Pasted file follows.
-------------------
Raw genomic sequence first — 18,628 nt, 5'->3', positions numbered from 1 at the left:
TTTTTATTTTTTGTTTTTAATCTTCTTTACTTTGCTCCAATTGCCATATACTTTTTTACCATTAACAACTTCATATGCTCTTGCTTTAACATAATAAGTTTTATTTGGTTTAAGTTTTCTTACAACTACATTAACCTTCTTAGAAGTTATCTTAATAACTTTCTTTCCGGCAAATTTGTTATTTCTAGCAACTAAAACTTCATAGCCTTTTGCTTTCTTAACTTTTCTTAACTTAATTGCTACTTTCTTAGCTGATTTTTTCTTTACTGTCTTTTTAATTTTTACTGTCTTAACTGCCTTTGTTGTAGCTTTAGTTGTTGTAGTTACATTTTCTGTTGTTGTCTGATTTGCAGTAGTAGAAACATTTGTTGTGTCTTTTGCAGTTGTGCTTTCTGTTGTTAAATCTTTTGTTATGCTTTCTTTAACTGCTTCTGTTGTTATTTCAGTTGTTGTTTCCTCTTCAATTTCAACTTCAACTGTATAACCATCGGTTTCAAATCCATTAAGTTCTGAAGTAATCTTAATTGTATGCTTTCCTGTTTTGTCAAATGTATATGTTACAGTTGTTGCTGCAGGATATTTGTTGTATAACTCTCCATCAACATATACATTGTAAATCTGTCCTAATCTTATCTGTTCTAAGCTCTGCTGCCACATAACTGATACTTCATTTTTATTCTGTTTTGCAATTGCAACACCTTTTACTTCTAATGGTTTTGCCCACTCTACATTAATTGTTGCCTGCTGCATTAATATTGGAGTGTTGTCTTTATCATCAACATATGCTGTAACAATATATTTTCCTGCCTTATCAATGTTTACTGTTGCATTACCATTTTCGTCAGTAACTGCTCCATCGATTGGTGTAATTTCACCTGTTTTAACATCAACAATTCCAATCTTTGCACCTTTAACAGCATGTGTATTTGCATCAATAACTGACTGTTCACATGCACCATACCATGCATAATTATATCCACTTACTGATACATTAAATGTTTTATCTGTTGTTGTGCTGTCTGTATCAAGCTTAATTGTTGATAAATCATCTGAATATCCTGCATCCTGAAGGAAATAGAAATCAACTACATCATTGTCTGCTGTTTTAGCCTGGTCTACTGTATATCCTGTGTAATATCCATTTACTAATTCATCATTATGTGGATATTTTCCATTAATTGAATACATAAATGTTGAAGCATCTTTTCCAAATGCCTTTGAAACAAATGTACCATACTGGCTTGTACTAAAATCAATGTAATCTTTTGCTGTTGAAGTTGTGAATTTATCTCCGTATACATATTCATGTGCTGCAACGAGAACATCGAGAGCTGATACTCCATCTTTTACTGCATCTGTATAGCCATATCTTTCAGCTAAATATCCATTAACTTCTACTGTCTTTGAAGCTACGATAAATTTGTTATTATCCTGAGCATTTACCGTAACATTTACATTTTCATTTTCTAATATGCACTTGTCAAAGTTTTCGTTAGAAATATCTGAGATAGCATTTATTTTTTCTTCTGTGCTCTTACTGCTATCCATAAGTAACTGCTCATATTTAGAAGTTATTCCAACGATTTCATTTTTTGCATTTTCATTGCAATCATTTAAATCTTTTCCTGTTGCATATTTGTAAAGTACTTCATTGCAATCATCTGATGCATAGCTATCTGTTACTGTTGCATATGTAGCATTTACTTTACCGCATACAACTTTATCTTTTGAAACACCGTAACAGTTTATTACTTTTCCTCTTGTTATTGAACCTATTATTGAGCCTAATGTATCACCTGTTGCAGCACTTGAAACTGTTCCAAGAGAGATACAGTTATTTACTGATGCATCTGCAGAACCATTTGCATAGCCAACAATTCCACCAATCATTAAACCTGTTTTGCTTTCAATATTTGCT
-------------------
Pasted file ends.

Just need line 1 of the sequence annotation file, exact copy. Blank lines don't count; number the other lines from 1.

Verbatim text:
Raw genomic sequence first — 18,628 nt, 5'->3', positions numbered from 1 at the left: